University Health and Counseling Services


Depression and Manic-Depression: 

What Every College Student Should Know

Clinical depression is a serious and very common disorder of mood that it pervasive, intense, and attacks the mind and body at the same time.  It often begins during young adulthood, making college students particularly at risk.  Depression can last for months or even years if left untreated, and can result in disruption of relationships and productivity, disability, or death.  Depression differs from the blues in that it is a whole body illness involving physical symptoms, moods, and thoughts. 

Signs and symptoms of depression

  • Extreme sadness
  • Not enjoying activities you used to enjoy
  • Withdrawing from your friends
  • Inability to concentrate
  • Being irritable
  • Poor grades and lack of motivation
  • Eating too much or too little
  • Trouble sleeping or sleeping all the time
  • Feeling hopeless or contemplating suicide

Major depression, the most common type of depression, is marked by symptoms that last longer then two weeks; it can be severe and affect everyday functioning.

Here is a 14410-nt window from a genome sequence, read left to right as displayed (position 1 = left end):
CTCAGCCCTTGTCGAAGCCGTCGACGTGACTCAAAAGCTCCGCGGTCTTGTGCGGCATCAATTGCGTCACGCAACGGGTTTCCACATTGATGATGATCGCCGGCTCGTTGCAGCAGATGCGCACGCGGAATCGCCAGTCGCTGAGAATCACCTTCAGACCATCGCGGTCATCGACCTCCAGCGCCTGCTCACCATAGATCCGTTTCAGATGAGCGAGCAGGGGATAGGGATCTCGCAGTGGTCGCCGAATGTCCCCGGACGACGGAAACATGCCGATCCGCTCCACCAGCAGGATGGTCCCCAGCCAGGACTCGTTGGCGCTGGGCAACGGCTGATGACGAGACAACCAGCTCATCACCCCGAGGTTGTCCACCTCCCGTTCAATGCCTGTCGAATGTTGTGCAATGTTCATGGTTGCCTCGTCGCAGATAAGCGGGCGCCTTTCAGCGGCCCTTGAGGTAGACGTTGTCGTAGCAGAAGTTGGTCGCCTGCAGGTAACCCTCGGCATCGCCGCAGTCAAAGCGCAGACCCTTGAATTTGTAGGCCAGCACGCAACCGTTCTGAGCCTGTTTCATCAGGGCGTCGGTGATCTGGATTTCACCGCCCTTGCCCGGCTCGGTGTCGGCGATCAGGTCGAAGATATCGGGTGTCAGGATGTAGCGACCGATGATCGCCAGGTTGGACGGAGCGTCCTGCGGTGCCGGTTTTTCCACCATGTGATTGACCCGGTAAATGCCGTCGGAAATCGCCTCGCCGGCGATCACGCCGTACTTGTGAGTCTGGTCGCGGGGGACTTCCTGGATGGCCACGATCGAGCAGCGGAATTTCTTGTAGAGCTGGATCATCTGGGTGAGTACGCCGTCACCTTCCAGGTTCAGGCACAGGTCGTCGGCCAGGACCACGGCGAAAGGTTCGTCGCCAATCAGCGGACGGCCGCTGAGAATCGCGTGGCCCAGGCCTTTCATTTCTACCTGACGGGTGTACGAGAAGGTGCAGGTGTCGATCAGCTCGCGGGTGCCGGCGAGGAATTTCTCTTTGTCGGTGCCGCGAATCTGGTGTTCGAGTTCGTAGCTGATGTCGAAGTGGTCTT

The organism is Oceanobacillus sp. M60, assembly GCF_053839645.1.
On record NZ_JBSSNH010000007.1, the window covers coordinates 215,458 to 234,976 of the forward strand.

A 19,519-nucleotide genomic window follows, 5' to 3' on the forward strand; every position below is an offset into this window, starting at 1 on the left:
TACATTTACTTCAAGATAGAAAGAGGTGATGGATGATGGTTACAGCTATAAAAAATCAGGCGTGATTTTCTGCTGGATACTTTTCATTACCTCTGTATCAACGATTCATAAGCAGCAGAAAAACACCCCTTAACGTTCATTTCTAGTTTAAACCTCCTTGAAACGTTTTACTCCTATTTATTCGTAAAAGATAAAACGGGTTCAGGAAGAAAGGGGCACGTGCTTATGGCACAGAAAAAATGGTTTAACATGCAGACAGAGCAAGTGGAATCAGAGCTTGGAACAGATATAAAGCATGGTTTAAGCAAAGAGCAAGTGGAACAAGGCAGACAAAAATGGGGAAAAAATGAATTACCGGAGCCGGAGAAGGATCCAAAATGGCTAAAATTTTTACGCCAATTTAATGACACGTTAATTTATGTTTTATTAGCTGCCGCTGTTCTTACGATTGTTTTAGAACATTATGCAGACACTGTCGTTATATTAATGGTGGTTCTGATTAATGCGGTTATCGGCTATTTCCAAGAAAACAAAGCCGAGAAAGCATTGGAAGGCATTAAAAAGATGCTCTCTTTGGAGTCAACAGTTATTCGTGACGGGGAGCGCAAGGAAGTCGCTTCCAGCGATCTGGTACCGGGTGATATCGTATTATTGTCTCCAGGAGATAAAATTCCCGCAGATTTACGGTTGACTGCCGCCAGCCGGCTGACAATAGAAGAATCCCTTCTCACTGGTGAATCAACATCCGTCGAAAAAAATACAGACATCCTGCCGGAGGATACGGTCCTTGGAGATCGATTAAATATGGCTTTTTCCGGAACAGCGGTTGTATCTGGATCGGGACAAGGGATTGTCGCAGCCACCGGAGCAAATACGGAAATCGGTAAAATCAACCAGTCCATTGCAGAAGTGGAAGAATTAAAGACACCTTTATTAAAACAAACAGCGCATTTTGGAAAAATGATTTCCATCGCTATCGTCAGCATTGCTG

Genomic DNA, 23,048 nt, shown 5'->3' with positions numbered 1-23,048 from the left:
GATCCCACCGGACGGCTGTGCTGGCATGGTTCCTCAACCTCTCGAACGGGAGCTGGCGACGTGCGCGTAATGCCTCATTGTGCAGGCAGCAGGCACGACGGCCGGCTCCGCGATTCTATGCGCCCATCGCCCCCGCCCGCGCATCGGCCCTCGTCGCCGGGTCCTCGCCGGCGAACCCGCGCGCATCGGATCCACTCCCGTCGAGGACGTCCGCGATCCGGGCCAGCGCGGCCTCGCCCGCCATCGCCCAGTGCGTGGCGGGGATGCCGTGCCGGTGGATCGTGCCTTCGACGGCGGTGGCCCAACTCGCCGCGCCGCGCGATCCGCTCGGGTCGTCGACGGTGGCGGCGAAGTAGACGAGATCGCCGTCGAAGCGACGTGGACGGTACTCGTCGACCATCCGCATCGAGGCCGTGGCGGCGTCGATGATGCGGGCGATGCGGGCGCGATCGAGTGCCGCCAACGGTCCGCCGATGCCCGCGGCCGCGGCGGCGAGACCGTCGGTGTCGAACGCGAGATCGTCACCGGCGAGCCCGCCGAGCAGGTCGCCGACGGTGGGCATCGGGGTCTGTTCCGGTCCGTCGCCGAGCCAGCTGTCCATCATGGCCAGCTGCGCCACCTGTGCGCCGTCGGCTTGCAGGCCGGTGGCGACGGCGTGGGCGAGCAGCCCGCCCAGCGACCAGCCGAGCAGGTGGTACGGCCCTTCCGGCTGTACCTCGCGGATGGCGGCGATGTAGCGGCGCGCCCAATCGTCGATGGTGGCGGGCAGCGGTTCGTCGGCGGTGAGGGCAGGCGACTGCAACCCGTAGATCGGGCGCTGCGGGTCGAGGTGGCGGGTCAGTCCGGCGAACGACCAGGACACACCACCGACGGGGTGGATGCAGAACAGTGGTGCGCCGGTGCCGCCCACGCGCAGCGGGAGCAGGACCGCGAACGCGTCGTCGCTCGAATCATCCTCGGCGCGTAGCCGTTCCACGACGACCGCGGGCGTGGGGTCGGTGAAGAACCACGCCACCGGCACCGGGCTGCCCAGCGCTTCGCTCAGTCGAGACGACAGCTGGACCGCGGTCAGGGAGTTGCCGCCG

Dysthymia is a milder form of depression with symptoms lasting two years or more.  Due to its duration, it can cause serious impairment.

Bipolar disorder is an illness involving episodes of mania and serious depression.  The person’s mood usually swings from overly “high,” excited or irritable to sad and hopeless, and then back again. Mania can involve serious lapses in judgment, impulsive and dangerous behaviors, and even severe agitation and psychosis.

Seasonal affective disorder may be triggered by the absence of sunlight during the winter months, and is commonly manifested in loss of energy, decreased activity, slowed thinking, sadness, and excessive eating and sleeping. 

The great majority of people with clinical depression can be treated successfully with medication, psychotherapy, or a combination of the two. University Counseling Services has trained counselors who can evaluate if you are suffering from depression and can help you devise a plan for treatment.  They can also help you work with faculty and the administration to make adjustments to your academic course load if needed.

College can be among the happiest and most memorable years of your life.  Don’t let untreated depression cheat you out of those memories! Call University Counseling Services at 780-4050 for an appointment if you think you suffer from depression.